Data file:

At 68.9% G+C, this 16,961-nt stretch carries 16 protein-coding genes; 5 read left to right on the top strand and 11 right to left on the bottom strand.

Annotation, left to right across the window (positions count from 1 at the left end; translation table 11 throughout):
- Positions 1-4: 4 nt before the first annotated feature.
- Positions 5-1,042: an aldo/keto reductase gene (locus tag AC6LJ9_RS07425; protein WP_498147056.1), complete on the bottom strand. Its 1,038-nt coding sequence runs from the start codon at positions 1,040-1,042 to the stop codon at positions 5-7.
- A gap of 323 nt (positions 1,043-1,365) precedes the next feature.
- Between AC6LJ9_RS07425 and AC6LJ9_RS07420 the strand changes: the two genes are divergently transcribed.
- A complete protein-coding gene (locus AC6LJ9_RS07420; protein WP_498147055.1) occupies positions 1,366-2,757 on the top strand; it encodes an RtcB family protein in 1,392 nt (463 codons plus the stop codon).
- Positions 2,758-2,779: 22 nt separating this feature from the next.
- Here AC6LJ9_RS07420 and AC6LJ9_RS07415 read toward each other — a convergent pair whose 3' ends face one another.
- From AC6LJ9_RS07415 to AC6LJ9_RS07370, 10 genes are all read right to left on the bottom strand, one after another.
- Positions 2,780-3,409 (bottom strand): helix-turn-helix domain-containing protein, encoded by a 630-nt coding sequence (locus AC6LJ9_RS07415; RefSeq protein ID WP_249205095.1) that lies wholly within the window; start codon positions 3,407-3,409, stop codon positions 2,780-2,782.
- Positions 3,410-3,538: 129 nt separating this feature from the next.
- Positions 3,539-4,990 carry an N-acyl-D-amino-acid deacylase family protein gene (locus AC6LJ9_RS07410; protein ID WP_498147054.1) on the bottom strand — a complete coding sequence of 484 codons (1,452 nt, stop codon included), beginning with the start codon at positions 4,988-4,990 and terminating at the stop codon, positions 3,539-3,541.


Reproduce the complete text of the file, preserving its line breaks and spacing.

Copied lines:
At 68.9% G+C, this 16,961-nt stretch carries 16 protein-coding genes; 5 read left to right on the top strand and 11 right to left on the bottom strand.

Annotation, left to right across the window (positions count from 1 at the left end; translation table 11 throughout):
- Positions 1-4: 4 nt before the first annotated feature.
- Positions 5-1,042: an aldo/keto reductase gene (locus tag AC6LJ9_RS07425; protein WP_498147056.1), complete on the bottom strand. Its 1,038-nt coding sequence runs from the start codon at positions 1,040-1,042 to the stop codon at positions 5-7.
- A gap of 323 nt (positions 1,043-1,365) precedes the next feature.
- Between AC6LJ9_RS07425 and AC6LJ9_RS07420 the strand changes: the two genes are divergently transcribed.
- A complete protein-coding gene (locus AC6LJ9_RS07420; protein WP_498147055.1) occupies positions 1,366-2,757 on the top strand; it encodes an RtcB family protein in 1,392 nt (463 codons plus the stop codon).
- Positions 2,758-2,779: 22 nt separating this feature from the next.
- Here AC6LJ9_RS07420 and AC6LJ9_RS07415 read toward each other — a convergent pair whose 3' ends face one another.
- From AC6LJ9_RS07415 to AC6LJ9_RS07370, 10 genes are all read right to left on the bottom strand, one after another.
- Positions 2,780-3,409 (bottom strand): helix-turn-helix domain-containing protein, encoded by a 630-nt coding sequence (locus AC6LJ9_RS07415; RefSeq protein ID WP_249205095.1) that lies wholly within the window; start codon positions 3,407-3,409, stop codon positions 2,780-2,782.
- Positions 3,410-3,538: 129 nt separating this feature from the next.
- Positions 3,539-4,990 carry an N-acyl-D-amino-acid deacylase family protein gene (locus AC6LJ9_RS07410; protein ID WP_498147054.1) on the bottom strand — a complete coding sequence of 484 codons (1,452 nt, stop codon included), beginning with the start codon at positions 4,988-4,990 and terminating at the stop codon, positions 3,539-3,541.